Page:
Continuous congestion games are the limiting case as ${\displaystyle n\rightarrow \infty }$. In this setup, we consider players as "infinitesimally small." We keep ${\displaystyle E}$ a finite set of congestible elements. Instead of recognizing ${\displaystyle n}$ players, as in the discrete case, we have ${\displaystyle n}$ types of players, where each type ${\displaystyle i}$ is associated with a number ${\displaystyle r_{i}}$, representing the rate of traffic for that type. Each type picks a strategy from a strategy set ${\displaystyle S_{i}}$, which we assume are disjoint. As before, assume that the ${\displaystyle d_{e}}$ are monotone and positive, but add the assumption that they are continuous as well. Finally, we allow players in a type to distribute fractionally over their strategy set. That is, for ${\displaystyle P\in S_{i}}$, let ${\displaystyle f_{P}}$ denote the fraction of players in type ${\displaystyle i}$ using strategy ${\displaystyle P}$. Assume that ${\displaystyle \textstyle \sum _{P\in S_{i}}f_{P}=r_{i}}$.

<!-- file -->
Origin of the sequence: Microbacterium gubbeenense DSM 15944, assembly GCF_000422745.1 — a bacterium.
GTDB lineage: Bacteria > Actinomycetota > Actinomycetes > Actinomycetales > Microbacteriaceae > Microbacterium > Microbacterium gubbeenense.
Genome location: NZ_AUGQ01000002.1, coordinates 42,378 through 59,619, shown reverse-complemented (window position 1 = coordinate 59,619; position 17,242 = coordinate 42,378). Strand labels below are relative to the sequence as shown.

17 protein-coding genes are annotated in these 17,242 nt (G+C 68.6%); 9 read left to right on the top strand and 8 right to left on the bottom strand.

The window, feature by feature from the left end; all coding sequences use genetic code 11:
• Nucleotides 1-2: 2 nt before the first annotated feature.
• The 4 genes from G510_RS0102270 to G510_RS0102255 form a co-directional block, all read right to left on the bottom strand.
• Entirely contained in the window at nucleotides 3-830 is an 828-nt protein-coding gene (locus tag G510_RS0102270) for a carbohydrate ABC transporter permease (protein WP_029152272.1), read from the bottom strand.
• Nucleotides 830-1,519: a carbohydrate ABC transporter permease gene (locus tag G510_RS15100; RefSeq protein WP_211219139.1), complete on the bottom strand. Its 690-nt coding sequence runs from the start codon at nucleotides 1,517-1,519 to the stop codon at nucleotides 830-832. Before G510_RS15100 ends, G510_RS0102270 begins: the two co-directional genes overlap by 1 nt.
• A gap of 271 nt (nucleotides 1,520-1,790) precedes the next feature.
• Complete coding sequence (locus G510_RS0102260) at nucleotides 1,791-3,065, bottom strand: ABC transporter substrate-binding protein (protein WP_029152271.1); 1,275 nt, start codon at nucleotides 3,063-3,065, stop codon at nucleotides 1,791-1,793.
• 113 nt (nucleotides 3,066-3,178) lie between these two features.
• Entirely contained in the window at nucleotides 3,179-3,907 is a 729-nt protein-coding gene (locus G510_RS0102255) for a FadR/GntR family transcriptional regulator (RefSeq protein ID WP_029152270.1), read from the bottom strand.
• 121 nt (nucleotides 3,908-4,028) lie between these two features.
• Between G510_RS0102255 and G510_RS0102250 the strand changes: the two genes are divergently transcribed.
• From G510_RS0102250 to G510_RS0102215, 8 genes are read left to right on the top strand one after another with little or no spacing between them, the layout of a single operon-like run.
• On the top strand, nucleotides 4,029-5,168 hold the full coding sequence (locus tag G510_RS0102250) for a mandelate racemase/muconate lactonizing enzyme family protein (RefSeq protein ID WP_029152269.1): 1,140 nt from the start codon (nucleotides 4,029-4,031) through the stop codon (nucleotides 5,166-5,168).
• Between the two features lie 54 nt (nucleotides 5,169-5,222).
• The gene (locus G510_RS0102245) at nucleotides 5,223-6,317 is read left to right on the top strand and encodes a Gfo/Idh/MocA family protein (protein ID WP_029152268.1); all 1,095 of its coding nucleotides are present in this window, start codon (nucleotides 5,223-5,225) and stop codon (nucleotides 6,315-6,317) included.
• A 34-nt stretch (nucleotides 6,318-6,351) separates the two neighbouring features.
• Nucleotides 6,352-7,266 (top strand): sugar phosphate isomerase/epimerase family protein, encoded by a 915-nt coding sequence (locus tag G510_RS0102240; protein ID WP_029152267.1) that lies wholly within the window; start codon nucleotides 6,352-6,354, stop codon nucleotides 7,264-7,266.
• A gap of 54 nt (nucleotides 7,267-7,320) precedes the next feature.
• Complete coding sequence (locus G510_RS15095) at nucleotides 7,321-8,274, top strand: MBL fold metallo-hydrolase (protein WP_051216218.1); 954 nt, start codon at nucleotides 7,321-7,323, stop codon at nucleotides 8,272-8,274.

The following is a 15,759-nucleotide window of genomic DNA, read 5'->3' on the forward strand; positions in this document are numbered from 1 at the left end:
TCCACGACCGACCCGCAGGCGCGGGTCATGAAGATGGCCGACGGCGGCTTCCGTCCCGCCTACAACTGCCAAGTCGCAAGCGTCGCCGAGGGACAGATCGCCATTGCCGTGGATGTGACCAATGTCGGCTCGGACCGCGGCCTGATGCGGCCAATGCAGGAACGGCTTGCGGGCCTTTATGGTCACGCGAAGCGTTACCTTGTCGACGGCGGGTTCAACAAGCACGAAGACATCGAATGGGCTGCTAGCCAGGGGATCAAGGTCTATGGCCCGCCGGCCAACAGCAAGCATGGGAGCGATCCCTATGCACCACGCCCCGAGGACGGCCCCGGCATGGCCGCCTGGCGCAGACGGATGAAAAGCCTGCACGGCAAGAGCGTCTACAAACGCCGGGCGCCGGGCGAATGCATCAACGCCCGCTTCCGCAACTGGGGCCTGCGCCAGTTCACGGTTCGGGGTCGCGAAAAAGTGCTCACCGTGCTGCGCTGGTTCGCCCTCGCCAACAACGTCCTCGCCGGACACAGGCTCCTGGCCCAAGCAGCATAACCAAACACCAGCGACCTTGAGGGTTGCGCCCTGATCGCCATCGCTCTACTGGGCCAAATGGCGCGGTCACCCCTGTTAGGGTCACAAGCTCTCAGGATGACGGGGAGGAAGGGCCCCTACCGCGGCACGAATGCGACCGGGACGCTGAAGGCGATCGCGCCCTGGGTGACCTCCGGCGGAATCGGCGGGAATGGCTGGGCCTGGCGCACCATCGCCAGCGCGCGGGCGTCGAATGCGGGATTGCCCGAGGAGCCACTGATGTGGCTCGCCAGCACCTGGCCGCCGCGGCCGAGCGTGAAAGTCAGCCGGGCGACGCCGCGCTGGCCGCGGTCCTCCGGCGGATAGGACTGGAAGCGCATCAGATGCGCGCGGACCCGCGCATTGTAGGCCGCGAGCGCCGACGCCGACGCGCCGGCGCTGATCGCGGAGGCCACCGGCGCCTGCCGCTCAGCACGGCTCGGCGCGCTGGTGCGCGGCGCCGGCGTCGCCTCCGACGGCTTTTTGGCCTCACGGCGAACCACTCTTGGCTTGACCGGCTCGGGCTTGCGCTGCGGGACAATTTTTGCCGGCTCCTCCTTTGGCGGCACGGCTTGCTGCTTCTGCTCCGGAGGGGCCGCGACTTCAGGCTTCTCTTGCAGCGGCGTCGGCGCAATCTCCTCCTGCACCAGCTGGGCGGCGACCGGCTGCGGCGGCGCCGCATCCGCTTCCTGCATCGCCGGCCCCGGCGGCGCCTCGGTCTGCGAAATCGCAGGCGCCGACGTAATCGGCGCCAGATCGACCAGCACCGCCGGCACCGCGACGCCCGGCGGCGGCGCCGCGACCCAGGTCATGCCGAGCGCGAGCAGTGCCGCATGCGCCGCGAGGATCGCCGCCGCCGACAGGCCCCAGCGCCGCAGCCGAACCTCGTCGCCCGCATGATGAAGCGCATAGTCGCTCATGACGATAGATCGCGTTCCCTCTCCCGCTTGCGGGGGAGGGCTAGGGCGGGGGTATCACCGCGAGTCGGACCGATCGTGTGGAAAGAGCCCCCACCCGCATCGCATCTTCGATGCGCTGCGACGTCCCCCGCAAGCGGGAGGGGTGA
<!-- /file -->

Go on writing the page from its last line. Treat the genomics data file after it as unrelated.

## Existence of equilibria in the continuous case

Note that strategies are now collections of strategy profiles ${\displaystyle f_{P}}$. For a strategy set ${\displaystyle S_{i}}$ of size ${\displaystyle n}$, the collection of all valid profiles is a compact subset of ${\displaystyle [0,r_{i}]^{n}}$. As before, define the potential function as ${\displaystyle \textstyle \Phi =\sum _{e\in E}\int _{0}^{x_{e}}d_{e}(z)\,dz}$, replacing the discrete integral with the standard one.

As a function of the strategy, ${\displaystyle \Phi }$ is continuous: ${\displaystyle d_{e}}$ is continuous, and ${\displaystyle x_{e}}$ is a continuous function of the strategy. Then by the extreme value theorem, ${\displaystyle \Phi }$ attains its global minimum.